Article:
Mocking new Microsoft Entity Framework Identity UserManager and RoleManager c# entity-framework moq unit-testing


Has anyone come up with a successful mocking solution for UserManager and RoleManager? I have been beating my head against a wall all day. All I want to do is mock the objects to use an in memory collection rather than hitting the Entity Framework data store. I've scoured the internet and tried several different approaches using MOQ.

I was under the impression that the new stuff was much easier to test. Am I missing something?

1/17/2014 7:45:31 PM

Accepted Answer

Alternatively, you can mock the IUserStore<TUser> interface that UserManager accepts as an argument.

var userStore = new Mock<IUserStore<ApplicationUser>>();
var userManager = new UserManager(userStore.Object);

As @Joe Brunscheon notes in the comment below, UserManager detects support for other interfaces like IUserPasswordStore, etc. You can also moq those:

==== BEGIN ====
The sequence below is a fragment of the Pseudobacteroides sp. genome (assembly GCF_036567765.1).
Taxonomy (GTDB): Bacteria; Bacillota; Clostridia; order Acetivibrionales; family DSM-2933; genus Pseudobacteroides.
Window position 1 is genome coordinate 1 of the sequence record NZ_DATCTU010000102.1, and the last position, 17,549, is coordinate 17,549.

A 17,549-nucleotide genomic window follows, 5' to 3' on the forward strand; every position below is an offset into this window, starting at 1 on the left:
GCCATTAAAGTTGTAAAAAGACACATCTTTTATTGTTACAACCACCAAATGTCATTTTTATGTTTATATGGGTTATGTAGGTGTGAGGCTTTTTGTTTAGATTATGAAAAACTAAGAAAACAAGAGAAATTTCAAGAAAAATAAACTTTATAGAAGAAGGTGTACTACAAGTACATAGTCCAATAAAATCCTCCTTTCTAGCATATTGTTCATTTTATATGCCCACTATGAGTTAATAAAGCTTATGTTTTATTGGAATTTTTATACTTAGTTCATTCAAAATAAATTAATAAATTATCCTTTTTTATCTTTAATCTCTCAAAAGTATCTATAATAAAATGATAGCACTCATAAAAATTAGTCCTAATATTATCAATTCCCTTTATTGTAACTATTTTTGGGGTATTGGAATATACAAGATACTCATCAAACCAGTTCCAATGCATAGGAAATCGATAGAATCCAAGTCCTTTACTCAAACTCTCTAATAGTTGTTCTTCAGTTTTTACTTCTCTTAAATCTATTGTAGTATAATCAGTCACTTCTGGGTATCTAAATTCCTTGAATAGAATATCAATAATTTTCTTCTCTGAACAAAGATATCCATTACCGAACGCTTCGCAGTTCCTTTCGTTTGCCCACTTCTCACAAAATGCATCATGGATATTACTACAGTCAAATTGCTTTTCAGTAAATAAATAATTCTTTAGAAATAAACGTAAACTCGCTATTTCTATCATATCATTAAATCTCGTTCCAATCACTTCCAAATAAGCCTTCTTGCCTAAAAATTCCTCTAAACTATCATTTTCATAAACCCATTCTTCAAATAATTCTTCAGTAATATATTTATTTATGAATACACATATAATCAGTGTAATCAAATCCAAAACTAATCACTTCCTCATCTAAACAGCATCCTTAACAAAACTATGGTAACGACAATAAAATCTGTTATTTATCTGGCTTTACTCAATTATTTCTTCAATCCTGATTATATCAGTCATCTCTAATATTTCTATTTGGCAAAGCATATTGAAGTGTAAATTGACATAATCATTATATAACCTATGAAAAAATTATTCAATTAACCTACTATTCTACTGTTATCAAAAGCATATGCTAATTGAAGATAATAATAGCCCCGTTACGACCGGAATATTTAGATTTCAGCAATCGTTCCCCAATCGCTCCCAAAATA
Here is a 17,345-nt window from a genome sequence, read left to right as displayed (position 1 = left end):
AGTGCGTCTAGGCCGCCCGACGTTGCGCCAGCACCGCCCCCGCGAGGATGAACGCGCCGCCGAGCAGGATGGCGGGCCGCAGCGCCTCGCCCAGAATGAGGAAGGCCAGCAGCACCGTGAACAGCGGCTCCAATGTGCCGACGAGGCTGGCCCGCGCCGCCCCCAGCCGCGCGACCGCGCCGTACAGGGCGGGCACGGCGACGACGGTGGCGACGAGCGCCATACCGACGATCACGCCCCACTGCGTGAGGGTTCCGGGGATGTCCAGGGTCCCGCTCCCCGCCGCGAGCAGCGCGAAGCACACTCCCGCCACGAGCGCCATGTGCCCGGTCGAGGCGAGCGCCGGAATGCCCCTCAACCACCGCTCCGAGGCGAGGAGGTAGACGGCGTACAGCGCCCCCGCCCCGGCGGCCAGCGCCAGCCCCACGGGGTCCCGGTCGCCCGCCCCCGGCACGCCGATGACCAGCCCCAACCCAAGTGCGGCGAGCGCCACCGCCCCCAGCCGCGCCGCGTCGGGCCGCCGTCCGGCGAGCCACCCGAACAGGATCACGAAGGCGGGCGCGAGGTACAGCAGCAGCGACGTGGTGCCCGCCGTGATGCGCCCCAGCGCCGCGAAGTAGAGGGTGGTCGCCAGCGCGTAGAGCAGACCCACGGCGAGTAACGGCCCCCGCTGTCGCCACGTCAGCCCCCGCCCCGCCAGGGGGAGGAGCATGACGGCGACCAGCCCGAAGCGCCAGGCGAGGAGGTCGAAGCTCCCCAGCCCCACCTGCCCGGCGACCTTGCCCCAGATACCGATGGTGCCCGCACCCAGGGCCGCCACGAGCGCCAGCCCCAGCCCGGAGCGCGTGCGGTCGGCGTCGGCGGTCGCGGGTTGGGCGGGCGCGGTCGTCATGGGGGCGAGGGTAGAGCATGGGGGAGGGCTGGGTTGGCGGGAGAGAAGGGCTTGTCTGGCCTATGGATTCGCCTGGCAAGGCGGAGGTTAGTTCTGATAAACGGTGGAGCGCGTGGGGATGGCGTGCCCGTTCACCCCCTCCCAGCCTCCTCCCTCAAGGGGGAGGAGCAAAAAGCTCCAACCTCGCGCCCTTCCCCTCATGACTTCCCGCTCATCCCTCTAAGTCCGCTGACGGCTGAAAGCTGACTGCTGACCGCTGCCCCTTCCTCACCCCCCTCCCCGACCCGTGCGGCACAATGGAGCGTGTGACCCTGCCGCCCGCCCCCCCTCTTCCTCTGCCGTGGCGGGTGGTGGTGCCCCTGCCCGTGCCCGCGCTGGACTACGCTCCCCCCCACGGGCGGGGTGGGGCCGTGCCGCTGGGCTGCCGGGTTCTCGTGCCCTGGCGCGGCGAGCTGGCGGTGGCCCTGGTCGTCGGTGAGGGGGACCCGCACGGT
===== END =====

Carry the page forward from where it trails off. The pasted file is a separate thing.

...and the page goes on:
var passwordManager = userStore.As<IUserPasswordStore<ApplicationUser>>()

You don't have to moq out all of these at once, you can just moq them up as needed by your code-under-test. In reality, the UserStore that EF uses to implement IUserStore implements other interfaces, and UserManager will do internal detection to see if these interfaces are implemented, and therefore, additional features supported. Fortunately, moq lets you mock up a surrogate that can implement many interfaces, using .As<T>().

In short, Microsoft.AspNet.Identity does give you everything you need to use it bare, without a wrapper, in your code. As long as you use dependency injection to instantiate your UserManager, you can safely moq it in unit tests by mocking up the interfaces it consumes and passing them via some kind of IUserStore<T> moq that is augmented to support methods on other interfaces internally detected by UserManager.

4/23/2018 1:42:42 PM

Popular Answer

I like to update the solution to this question for anyone who works on core:

    private Mock<UserManager<ApplicationUser>> GetMockUserManager()
        var userStoreMock = new Mock<IUserStore<ApplicationUser>>();
        return new Mock<UserManager<ApplicationUser>>(
            userStoreMock.Object, null, null, null, null, null, null, null, null);

Yes, 8 times null but so far there isn't any more graceful solution. If you are interested on the other parameters, take a look at the source code.

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